High School Sports

High School Sports

Area schools explore best safeguards for concussed athletes

Local coaches and trainers say they're increasingly wary of the dangers of potential brain injuries.

Local coaches and trainers say they're increasingly wary of the dangers of potential brain injuries.

July 18, 2012


The words themselves are jarring: traumatic brain injury.

That phrase is the simplest definition of a concussion. No wonder the affliction has become a growing concern in the realm of sports, particularly in football.

Just last month more than 2,000 former NFL players filed a lawsuit accusing the league of covering up information linking football-related injuries to long-term brain damage. Everything from memory loss to drastic behavioral changes and dementia has been linked to the aftermath of concussions in reports over the past few years.

In July, 2011, the School Sports Head Injury Prevention Act went into effect in Kansas, establishing a statewide protocol for how athletes playing for their schools should be handled if suspected of suffering a concussion or head injury during a competition or practice. The athlete in question has to be removed from competing or practicing and can’t return until a health care provider (defined by KSHSAA as a medical doctor or a doctor of osteopathic medicine) has conducted an evaluation and provided written clearance — which should not be on the same day as the injury.

There are no specific rules, however, about how a student-athlete should be tested for a concussion. That can vary case by case, depending on what doctor an athlete sees or where the athlete goes to school.


In the Lawrence school district, concussed students might soon have the option to utilize a computerized system widely used in the college and professional ranks called ImPACT (immediate post-concussion assessment and cognitive testing). Free State High athletic director Mike Hill said he and Lawrence High athletic director Ron Commons were approached by Lawrence Memorial Hospital about implementing the baseline test in the district.

ImPACT and other baseline tests measure how an individual’s brain works in its normal state. Using that information, it is easier to track any changes in the brain’s functionality and determine when an athlete truly is ready to return to action.

“Obviously, there has been a lot more attention paid to concussions the last few years, and rightfully so,” Hill said, noting local doctors are educating school athletic directors on the importance of baseline testing. “It seems like a very important step for us to take.”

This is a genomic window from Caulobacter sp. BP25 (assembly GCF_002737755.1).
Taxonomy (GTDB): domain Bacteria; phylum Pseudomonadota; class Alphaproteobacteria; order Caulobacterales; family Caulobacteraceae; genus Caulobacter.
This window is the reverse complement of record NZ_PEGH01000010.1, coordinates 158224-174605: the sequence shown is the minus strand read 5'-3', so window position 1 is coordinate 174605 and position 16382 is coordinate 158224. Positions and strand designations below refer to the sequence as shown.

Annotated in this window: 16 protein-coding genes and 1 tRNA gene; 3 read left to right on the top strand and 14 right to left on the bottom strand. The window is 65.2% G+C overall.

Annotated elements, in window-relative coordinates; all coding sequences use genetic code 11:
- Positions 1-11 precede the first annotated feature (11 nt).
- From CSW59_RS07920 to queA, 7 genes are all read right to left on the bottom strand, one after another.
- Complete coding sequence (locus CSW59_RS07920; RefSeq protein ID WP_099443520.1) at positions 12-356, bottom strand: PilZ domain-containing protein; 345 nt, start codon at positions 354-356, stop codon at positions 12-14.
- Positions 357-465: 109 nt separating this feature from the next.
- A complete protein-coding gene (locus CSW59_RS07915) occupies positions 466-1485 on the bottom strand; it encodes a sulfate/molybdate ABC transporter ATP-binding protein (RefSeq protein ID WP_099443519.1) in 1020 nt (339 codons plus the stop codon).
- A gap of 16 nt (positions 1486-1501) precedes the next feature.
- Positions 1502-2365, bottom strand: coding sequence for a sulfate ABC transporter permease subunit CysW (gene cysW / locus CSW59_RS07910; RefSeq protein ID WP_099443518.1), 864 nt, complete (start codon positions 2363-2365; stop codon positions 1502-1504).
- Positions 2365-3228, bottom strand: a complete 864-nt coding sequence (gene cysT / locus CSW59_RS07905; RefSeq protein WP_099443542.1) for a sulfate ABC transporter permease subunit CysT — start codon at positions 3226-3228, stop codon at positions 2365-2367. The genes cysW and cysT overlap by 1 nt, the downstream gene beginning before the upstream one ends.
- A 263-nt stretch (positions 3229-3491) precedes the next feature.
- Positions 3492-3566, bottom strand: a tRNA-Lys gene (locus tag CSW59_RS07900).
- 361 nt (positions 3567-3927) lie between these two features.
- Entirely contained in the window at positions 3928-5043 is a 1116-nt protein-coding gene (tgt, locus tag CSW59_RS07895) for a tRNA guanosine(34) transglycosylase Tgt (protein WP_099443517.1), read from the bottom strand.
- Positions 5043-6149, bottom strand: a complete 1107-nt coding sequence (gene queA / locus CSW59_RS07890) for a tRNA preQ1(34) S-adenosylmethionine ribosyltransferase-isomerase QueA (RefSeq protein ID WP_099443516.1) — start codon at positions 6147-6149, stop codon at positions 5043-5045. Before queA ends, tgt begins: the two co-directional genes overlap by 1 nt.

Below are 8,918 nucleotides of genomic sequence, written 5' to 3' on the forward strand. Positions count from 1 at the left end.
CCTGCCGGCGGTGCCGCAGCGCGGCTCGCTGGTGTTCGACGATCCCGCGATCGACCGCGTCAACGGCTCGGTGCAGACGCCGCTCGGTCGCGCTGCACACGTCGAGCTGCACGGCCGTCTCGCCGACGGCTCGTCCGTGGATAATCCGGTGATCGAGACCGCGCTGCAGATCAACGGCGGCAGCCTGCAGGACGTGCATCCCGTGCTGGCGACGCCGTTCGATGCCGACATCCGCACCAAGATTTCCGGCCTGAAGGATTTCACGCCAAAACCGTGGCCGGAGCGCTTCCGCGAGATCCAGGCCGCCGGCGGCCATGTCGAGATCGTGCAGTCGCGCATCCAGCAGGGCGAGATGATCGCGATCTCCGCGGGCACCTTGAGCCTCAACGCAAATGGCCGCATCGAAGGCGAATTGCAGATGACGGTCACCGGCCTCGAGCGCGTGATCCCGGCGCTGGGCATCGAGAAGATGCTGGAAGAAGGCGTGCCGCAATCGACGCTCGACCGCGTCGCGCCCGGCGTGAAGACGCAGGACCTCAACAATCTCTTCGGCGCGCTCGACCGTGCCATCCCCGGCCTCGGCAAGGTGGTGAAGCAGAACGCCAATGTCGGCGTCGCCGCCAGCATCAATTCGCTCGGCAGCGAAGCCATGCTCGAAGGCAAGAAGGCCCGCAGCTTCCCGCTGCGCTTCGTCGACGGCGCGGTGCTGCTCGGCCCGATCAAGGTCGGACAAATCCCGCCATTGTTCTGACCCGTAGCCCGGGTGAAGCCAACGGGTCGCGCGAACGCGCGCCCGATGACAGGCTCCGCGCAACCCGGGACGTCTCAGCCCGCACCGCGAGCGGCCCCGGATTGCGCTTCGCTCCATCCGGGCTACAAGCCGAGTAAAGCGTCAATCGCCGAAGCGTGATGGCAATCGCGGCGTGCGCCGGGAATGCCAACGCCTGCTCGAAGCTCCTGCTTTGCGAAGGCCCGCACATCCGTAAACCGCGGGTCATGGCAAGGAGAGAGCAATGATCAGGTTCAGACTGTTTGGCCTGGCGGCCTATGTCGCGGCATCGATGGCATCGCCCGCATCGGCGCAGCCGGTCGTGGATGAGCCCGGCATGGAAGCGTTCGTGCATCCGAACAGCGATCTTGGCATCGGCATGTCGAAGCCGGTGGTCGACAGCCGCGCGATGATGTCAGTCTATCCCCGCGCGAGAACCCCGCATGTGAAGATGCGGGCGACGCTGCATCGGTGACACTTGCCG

Hill said it is possible LHS and FSHS athletes could have the option of using ImPACT when the new school year begins.

ImPACT is just one of the tools used at Kansas University when doctors and trainers are evaluating concussed athletes. Certified trainer Matt Kuehl said the KU staff uses a battery of assessments, including a paper cognitive test called the Sideline Assessment of Concussion. Plus, the staff is implementing the Balance Assessment Scoring System to capture lingering post-concussion balance issues.

KU athletes, who are removed from participation until cleared by the KU medical staff, take the ImPACT test the day of their injury, are asked to rate their symptoms daily as part of the process and take the ImPACT test again when they report they feel normal. Kuehl said once athletes have returned to their baseline levels, they begin a graded return to activity and contact after being cleared by a team physician.

Uneven playing field

But such tests aren’t available to every high school student in the Sunflower State. As Tonganoxie High athletic trainer Mark Padfield sees it, that lack of continuity could be to the detriment of some young athletes. Public relations officer for the Kansas Athletic Trainers Society, Padfield said the best way to improve overall player safety is to increase athletic trainer coverage or increase the availability of baseline neurocognitive testing, such as ImPACT.

“That really takes a lot of the guesswork out of it if you have that tool in your arsenal,” Padfield said.

Without a baseline option, the THS trainer said testing becomes more subjective, “because you’re relying more on the skills of your medical staff, whoever that may be.”

At the high school level, Padfield said baseline tests make it a lot harder for athletes to hide their concussion symptoms. While some larger schools have ImPACT or something like it, many smaller ones such as Tonganoxie and Baldwin high schools don’t currently have that luxury.

Gary Stevanus, athletic director and trainer at Baldwin, said he and other district officials have looked into ImPACT, but they didn’t think it had become mainstream enough to be a viable option locally. Stevanus said they needed to know the data would be interpreted by someone with a proficient level of expertise.

“Yeah, it’s another tool,” Stevanus said, “but are you really getting the full force of the program?”

At the very least, Padfield said schools that have a full-time athletic trainer on staff have a step up on other athletic departments in the state that don’t.

“They’re relying on a coach that has a minimal part of training on concussion awareness,” Padfield said, adding it is hard for coaches to recognize every head injury when they’re busy with other parts of a practice or game.